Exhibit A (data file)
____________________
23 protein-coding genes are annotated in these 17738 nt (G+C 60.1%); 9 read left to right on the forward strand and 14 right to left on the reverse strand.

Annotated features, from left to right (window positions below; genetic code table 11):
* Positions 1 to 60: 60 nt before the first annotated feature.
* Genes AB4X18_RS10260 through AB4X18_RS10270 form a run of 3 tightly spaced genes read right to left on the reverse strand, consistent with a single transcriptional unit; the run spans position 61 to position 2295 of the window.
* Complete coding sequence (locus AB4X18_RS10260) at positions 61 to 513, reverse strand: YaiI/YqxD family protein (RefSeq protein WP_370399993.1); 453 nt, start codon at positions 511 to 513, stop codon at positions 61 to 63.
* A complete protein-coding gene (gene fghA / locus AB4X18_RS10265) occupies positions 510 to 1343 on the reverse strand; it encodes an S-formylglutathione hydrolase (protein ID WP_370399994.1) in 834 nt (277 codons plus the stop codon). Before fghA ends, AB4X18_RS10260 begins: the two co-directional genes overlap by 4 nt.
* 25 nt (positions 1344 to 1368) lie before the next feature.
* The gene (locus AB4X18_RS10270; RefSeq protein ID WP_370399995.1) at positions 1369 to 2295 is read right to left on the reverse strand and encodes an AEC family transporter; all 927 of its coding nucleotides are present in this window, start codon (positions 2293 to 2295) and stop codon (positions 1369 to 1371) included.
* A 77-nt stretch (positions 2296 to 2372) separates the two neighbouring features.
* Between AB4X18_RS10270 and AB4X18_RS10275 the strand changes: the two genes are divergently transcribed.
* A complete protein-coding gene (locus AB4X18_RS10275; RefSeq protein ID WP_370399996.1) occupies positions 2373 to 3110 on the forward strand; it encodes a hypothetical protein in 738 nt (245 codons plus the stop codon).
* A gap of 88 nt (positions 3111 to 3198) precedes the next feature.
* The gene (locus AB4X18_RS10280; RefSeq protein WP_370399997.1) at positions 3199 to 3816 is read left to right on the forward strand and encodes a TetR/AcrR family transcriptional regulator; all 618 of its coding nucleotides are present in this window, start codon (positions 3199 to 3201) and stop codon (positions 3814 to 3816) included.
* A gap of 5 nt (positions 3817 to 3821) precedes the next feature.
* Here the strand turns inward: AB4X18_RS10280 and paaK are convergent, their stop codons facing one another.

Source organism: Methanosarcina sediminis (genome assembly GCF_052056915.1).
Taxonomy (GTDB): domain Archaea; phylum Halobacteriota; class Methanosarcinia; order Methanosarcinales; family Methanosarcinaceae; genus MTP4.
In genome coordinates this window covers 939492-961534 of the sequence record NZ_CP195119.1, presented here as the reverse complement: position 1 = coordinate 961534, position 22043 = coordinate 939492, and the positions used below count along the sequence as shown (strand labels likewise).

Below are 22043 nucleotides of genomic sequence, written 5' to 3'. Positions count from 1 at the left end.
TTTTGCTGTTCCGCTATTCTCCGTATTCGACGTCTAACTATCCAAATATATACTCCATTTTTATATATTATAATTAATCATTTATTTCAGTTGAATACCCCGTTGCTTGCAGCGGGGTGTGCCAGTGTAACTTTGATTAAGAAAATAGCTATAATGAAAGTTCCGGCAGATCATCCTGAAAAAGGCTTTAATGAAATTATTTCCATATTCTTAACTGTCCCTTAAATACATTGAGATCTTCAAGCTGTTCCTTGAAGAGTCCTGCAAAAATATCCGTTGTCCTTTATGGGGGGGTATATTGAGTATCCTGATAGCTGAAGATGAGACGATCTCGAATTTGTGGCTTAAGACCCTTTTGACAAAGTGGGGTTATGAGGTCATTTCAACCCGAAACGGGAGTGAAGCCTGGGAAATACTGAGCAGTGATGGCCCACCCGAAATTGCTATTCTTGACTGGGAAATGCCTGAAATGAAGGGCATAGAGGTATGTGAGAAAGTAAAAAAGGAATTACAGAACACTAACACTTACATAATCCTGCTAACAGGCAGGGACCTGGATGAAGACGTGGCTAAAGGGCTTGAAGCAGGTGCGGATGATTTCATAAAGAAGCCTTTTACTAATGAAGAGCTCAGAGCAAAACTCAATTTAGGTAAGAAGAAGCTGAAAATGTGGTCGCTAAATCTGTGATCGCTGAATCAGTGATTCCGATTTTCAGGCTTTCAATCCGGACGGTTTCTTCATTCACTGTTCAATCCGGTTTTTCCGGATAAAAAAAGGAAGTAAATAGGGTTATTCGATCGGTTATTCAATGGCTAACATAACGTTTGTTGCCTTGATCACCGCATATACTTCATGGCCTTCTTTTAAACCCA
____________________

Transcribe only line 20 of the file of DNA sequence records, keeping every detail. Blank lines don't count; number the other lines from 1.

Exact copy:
TTTTGCTGTTCCGCTATTCTCCGTATTCGACGTCTAACTATCCAAATATATACTCCATTTTTATATATTATAATTAATCATTTATTTCAGTTGAATACCCCGTTGCTTGCAGCGGGGTGTGCCAGTGTAACTTTGATTAAGAAAATAGCTATAATGAAAGTTCCGGCAGATCATCCTGAAAAAGGCTTTAATGAAATTATTTCCATATTCTTAACTGTCCCTTAAATACATTGAGATCTTCAAGCTGTTCCTTGAAGAGTCCTGCAAAAATATCCGTTGTCCTTTATGGGGGGGTATATTGAGTATCCTGATAGCTGAAGATGAGACGATCTCGAATTTGTGGCTTAAGACCCTTTTGACAAAGTGGGGTTATGAGGTCATTTCAACCCGAAACGGGAGTGAAGCCTGGGAAATACTGAGCAGTGATGGCCCACCCGAAATTGCTATTCTTGACTGGGAAATGCCTGAAATGAAGGGCATAGAGGTATGTGAGAAAGTAAAAAAGGAATTACAGAACACTAACACTTACATAATCCTGCTAACAGGCAGGGACCTGGATGAAGACGTGGCTAAAGGGCTTGAAGCAGGTGCGGATGATTTCATAAAGAAGCCTTTTACTAATGAAGAGCTCAGAGCAAAACTCAATTTAGGTAAGAAGAAGCTGAAAATGTGGTCGCTAAATCTGTGATCGCTGAATCAGTGATTCCGATTTTCAGGCTTTCAATCCGGACGGTTTCTTCATTCACTGTTCAATCCGGTTTTTCCGGATAAAAAAAGGAAGTAAATAGGGTTATTCGATCGGTTATTCAATGGCTAACATAACGTTTGTTGCCTTGATCACCGCATATACTTCATGGCCTTCTTTTAAACCCA